Information processing apparatus and method

- Canon

An index detecting section detects an index in a physical space, from a captured image obtained by an imaging apparatus. An erroneous-detection prevention processing section performs erroneous-detection prevention processing, based on information relating to image coordinates of a detected index. An image output section outputs, to a display device, an image having been subjected to the erroneous-detection prevention processing. This prevents an image displayed on the display device from being mistaken for a real index when the display device is in the field of view of the imaging apparatus.

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Description

BACKGROUND OF THE INVENTION

1. Field of the Invention

The present invention relates to an information processing technique for enabling an information processing system to eliminate erroneous detection of an index contained in an image captured by an imaging apparatus.

2. Description of the Related Art

Conventional Technique 1

The position and orientation measurement of a camera or another image capturing unit (hereinafter, collectively referred to as a “camera”) capturing a physical space is required, for example, in a mixed reality system that can combine a physical space with a virtual space and display a mixed image.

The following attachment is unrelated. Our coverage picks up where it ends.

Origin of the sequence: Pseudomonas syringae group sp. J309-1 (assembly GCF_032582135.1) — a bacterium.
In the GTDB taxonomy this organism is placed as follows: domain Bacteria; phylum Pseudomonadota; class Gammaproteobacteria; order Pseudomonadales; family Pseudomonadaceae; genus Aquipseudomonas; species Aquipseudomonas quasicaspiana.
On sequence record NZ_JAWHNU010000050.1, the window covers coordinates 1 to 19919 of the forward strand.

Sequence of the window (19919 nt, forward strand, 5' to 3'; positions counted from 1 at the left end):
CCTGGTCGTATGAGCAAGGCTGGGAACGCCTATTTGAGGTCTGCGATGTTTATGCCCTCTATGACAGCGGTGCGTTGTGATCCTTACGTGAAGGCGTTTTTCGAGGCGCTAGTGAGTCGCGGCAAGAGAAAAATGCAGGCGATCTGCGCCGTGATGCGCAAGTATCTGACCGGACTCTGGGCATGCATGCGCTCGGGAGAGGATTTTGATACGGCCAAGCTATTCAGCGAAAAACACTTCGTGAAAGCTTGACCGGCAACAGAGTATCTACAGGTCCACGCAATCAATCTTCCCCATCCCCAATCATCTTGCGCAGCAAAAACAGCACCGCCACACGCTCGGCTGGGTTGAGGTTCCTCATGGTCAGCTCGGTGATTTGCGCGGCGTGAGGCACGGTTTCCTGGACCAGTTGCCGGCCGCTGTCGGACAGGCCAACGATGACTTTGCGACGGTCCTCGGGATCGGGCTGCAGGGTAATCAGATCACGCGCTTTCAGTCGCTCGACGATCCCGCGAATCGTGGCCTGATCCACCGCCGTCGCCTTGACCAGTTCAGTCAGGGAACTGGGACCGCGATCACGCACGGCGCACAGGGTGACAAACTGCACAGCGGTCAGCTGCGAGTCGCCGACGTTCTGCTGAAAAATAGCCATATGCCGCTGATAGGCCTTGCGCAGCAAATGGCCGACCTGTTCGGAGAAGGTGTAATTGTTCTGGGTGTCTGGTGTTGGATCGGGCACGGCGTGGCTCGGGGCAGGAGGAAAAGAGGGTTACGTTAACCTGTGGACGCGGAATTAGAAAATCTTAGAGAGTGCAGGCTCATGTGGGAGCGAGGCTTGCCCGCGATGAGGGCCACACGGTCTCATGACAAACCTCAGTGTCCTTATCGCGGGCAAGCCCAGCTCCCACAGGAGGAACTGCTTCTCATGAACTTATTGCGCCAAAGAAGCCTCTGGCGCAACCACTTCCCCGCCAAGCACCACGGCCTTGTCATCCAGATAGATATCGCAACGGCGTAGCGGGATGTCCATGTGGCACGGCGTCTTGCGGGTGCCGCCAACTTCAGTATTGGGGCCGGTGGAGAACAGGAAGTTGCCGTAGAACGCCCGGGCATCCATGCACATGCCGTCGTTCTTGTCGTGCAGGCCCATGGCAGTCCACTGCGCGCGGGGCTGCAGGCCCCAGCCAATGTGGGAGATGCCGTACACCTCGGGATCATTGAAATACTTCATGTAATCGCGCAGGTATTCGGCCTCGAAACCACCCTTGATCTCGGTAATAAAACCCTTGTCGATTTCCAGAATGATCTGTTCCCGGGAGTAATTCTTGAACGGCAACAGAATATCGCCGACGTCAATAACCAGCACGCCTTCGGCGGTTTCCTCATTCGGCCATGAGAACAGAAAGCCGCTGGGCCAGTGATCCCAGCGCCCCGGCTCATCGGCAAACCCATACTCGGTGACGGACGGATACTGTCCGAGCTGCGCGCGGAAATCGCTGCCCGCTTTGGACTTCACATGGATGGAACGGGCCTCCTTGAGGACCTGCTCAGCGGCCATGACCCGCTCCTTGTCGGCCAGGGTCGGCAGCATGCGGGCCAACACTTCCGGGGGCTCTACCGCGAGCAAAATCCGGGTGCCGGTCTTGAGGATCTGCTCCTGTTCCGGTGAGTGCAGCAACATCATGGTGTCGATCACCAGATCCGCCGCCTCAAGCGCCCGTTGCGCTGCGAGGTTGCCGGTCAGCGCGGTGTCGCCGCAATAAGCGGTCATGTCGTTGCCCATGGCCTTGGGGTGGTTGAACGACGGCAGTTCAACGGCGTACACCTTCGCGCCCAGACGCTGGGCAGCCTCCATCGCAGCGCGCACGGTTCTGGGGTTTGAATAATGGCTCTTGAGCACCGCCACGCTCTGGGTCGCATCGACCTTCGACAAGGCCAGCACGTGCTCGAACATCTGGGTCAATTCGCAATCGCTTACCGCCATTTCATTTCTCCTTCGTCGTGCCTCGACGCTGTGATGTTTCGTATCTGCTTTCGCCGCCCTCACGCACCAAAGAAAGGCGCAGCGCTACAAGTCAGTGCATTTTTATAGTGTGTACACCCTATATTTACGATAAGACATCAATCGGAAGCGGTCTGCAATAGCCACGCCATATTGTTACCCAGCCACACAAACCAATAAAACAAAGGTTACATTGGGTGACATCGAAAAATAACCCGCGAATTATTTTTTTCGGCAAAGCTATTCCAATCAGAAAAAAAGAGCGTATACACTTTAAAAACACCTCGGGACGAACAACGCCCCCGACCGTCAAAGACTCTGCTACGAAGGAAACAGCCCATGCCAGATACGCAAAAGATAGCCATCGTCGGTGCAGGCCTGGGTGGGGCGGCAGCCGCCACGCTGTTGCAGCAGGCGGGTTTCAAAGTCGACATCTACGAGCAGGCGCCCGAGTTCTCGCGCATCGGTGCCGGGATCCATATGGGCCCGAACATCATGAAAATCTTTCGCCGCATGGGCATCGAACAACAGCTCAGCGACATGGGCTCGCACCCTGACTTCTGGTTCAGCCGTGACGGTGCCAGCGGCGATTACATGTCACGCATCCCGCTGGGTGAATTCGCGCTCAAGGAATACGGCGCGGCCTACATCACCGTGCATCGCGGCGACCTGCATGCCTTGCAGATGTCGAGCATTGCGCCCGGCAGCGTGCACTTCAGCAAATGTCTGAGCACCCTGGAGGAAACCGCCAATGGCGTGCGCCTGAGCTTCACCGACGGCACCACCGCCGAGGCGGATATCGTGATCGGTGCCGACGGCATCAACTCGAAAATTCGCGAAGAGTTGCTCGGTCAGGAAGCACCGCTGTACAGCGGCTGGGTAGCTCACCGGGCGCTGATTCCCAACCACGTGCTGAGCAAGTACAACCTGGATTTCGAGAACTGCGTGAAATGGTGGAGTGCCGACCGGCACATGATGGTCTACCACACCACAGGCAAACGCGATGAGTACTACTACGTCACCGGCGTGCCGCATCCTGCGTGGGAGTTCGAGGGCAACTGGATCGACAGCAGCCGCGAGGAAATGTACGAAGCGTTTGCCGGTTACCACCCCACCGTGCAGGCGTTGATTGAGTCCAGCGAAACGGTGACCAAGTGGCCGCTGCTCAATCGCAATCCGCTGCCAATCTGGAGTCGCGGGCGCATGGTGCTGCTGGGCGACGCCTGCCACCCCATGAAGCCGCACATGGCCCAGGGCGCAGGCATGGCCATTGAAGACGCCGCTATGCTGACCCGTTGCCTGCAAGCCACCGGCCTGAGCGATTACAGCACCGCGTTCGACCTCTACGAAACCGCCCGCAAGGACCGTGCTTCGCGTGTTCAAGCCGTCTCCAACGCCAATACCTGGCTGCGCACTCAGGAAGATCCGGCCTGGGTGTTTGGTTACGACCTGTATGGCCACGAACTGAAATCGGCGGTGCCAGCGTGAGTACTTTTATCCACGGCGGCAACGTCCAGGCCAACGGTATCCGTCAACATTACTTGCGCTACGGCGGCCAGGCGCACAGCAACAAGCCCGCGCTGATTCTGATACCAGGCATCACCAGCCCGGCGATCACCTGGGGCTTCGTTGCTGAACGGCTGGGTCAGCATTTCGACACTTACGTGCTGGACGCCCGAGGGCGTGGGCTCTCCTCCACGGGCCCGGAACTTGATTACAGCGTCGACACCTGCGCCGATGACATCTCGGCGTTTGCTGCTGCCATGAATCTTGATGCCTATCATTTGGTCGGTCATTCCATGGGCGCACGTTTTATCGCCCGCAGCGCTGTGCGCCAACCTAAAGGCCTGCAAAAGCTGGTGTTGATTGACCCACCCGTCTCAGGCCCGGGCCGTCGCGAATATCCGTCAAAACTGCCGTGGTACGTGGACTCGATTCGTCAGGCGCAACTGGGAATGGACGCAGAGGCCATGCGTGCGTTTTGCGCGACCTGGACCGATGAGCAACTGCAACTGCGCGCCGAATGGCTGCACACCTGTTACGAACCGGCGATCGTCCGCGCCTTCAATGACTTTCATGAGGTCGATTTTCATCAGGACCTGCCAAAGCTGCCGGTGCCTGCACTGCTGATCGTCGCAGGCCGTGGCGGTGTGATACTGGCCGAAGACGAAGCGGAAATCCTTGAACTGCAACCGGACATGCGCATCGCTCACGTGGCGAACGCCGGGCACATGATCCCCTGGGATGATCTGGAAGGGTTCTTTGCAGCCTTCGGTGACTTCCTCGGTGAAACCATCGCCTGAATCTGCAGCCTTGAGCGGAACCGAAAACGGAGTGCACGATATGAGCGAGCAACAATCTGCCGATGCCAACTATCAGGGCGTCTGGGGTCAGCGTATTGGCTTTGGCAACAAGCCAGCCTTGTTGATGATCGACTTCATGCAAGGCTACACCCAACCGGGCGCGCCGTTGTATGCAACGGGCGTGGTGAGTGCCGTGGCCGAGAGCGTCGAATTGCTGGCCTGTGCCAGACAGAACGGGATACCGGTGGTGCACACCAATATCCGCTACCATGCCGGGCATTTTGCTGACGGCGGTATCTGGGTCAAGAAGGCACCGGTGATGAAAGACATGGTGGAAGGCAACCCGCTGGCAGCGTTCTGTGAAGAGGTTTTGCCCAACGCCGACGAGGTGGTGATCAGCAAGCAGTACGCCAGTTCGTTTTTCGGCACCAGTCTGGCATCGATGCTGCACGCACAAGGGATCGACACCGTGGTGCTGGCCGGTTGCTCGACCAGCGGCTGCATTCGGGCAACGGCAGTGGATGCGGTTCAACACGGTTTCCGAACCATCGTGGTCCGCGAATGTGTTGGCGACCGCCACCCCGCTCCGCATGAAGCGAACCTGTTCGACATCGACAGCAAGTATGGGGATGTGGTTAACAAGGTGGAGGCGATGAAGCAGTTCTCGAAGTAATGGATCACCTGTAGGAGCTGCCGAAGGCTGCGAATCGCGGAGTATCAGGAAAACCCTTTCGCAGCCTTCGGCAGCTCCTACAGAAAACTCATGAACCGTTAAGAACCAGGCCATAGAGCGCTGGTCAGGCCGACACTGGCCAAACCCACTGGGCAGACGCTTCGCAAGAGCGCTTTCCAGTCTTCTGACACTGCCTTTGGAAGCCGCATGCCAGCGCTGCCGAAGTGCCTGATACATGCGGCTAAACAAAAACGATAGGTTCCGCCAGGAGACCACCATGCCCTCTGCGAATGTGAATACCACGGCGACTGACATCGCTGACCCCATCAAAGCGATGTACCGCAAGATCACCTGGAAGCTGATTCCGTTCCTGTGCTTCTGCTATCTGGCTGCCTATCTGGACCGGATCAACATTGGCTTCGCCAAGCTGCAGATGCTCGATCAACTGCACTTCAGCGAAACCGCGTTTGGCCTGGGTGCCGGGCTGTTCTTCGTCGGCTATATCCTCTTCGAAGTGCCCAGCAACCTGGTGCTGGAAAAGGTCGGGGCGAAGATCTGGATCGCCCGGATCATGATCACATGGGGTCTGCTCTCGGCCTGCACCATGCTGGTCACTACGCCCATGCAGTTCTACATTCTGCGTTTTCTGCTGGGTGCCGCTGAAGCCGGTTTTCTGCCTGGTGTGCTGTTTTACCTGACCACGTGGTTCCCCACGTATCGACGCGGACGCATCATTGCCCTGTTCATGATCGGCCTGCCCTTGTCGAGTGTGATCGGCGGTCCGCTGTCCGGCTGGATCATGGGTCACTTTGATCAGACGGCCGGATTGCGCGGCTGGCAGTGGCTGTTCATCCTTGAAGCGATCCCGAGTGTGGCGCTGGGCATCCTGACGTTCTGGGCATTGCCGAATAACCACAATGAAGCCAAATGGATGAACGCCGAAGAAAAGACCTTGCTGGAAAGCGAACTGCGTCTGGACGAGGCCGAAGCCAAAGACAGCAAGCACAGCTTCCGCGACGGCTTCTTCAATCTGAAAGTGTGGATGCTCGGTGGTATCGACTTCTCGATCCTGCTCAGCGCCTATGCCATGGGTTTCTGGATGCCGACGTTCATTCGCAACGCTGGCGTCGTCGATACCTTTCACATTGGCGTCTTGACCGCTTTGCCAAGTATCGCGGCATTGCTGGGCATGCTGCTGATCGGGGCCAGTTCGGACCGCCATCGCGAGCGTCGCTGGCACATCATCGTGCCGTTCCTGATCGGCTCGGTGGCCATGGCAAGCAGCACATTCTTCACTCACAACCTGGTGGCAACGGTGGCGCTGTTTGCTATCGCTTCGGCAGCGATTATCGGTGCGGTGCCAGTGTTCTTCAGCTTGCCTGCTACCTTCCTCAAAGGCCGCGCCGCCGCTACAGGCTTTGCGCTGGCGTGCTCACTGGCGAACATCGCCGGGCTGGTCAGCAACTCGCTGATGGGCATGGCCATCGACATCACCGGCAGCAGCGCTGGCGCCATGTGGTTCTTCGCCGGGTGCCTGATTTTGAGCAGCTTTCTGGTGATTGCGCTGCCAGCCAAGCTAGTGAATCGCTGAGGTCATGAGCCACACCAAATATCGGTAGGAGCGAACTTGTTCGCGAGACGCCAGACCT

As discussed in Japanese Patent Application Laid-Open No. 11-084307, Japanese Patent Application Laid-Open No. 2000-041173, or A. State, G. Hirota, D. T. Chen, B. Garrett, and M. Livingston: “Superior augmented reality registration by integrating landmark tracking and magnetic tracking,” Proc. SIGGRAPH '96, pp. 429-438, July 1996, there is a conventional method for correcting measurement errors of a sensor that can measure the position and orientation of a camera by using markers or feature points (hereinafter, collectively referred to as an “index”) having known positions and disposed in the physical space.